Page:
But it’s thinking about the searches I undertake when actually writing my fiction content that really makes me uneasy. And I know it’s just for the book! Recently I watched a John Irving documentary on YouTube, in which he spoke about visiting prostitutes in Amsterdam as part of the research stage of his novel, ‘A Widow For One Year’ (which, by the way you should totally read). He took his wife along, so you know, it couldn’t have been more respectable. I can only dream of one day having the luxury to conduct actual field trips in the name of fiction (pause while I ponder writing these off as expenses on my tax returns). For us writers struggling in the garret of our two bed end terrace, it’s Google journalism, not Gonzo journalism that informs our prose.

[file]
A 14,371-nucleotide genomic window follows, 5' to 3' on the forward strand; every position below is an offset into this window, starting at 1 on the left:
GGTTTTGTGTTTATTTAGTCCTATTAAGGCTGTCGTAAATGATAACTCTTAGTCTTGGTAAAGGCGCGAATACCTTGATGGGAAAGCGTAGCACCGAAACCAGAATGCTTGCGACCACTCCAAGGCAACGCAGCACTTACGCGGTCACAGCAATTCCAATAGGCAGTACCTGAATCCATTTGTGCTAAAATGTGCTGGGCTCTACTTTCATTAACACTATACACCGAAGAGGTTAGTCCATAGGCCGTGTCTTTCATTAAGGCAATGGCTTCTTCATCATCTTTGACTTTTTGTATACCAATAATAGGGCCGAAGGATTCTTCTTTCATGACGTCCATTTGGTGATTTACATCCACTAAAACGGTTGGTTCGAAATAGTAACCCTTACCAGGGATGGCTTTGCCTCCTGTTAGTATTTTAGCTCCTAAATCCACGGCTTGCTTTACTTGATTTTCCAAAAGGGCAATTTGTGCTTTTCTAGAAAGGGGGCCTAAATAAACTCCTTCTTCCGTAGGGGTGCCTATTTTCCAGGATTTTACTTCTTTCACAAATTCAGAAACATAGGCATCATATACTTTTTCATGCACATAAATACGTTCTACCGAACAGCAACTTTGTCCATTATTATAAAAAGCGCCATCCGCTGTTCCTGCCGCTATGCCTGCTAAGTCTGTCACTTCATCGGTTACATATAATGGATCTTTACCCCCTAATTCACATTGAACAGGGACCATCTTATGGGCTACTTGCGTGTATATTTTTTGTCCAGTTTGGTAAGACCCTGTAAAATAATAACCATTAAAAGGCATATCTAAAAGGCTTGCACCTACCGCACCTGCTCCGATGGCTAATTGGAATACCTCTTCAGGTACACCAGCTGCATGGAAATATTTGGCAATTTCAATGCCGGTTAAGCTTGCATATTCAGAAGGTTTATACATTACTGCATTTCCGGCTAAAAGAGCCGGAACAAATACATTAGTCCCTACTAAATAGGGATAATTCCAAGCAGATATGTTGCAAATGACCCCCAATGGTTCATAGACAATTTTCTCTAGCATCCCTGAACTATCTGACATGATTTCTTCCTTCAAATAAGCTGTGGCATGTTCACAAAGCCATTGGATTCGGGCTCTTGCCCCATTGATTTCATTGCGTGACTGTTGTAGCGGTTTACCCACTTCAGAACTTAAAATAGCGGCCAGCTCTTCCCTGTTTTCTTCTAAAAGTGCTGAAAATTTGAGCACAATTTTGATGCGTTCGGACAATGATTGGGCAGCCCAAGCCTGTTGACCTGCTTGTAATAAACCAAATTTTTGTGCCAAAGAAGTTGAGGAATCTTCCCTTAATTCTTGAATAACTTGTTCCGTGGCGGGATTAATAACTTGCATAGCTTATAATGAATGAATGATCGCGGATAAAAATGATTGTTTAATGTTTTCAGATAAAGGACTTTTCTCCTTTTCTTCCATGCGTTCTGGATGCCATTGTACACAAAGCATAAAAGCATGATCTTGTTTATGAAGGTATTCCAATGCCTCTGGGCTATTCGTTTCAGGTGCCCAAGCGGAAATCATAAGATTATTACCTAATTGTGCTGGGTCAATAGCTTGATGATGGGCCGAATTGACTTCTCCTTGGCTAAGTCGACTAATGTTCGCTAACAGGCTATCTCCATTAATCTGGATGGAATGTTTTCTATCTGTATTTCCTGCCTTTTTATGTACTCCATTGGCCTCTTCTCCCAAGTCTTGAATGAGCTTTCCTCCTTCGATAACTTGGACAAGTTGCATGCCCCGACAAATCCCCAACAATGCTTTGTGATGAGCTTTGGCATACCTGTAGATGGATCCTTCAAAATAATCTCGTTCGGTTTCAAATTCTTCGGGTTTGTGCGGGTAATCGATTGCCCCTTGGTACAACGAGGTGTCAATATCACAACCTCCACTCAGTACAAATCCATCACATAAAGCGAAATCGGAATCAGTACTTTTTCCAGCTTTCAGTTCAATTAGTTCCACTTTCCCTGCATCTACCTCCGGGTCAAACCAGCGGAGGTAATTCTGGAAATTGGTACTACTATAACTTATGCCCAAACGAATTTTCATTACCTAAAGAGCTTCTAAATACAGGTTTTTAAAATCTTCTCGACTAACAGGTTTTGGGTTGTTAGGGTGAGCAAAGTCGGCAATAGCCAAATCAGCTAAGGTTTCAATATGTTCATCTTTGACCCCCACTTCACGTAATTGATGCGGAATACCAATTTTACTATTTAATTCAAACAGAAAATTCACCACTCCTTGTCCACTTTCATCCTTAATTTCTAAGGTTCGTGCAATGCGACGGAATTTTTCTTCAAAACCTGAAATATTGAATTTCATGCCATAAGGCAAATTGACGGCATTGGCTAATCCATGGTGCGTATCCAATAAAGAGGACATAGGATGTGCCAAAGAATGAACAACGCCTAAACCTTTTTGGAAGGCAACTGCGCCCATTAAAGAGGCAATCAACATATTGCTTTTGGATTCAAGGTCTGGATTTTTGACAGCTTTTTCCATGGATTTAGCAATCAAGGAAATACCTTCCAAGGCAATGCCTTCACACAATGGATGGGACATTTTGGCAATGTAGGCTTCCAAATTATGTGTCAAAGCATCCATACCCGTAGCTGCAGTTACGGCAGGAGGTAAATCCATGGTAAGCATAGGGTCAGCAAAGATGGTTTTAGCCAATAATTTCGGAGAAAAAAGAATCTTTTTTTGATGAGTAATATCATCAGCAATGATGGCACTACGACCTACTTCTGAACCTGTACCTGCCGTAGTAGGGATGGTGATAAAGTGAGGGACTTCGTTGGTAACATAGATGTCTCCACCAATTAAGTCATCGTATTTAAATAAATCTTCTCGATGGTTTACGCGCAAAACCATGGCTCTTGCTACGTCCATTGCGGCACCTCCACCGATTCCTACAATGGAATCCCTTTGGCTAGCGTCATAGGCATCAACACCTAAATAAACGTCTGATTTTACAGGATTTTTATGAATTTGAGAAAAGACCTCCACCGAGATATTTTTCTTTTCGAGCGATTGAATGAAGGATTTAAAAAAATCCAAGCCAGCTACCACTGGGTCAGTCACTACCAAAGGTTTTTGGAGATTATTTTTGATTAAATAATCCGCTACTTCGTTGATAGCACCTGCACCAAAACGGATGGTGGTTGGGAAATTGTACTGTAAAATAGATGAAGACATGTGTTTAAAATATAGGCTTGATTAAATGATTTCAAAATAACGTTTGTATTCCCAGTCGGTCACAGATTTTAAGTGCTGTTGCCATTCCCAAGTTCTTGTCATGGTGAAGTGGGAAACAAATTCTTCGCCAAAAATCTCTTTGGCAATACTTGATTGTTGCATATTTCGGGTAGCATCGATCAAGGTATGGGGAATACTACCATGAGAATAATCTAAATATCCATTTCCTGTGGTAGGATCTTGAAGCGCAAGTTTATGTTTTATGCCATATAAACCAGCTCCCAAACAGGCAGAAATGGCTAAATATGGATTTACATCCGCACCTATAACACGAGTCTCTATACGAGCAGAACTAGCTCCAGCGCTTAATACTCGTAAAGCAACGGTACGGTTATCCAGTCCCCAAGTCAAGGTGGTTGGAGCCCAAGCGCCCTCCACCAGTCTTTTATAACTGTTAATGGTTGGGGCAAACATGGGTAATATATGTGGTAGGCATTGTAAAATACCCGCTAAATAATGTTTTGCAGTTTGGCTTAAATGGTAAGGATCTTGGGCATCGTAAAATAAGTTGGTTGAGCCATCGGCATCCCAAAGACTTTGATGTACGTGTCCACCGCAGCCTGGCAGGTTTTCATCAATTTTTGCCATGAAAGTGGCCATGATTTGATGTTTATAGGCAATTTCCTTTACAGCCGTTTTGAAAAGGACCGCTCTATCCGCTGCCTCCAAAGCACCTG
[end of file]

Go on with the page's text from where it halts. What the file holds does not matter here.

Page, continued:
So, today I had taken the dog and my laptop to my parents’ house for the day because I’m having work done on the house; downstairs is basically a building site and the bedroom is packed with boxes of books and DVD’s, so it’s like I’ve barricaded myself into the 1980’s. And yes, I know that retrospectively we all heart the 80’s: in meme form, or an ironic leg warmer, maybe we’ll crimp our hair for that reunion thing. But when you are physically surrounded by obsolete artifacts that are materially all you have to show for three decades work - NOT so bodacious. Totally not bodacious at all. I had to get out of there; to get off the anxiety cycle that goes something like this: I’ll just bin all the DVD’s – but, no, wait, they’ll end up in landfill; I’ll take them to a charity shop – but that’s a lot of cycle rides (how many rucksacks does it take to move an entire film collection?); I’ll flog them online – but that would mean typing in every title (and then deliberating over it); do I know anyone who car boots? Does anyone still car boot? How much would anyone pay for a DVD? And then I look at the sheer amount of them and the space they take up and I contemplate the last time I even watched one, and the likelihood of me ever watching one again. I weigh all this up against the comforting familiarity of them sitting on the shelf. And what else would I fill the shelves with? Is it any less indulgent to hoard hundreds of film titles, just to look at, just to reflect my values, my identity and my cultural capital, than it would be to display a collection of ceramic frogs or superhero figures or framed photos?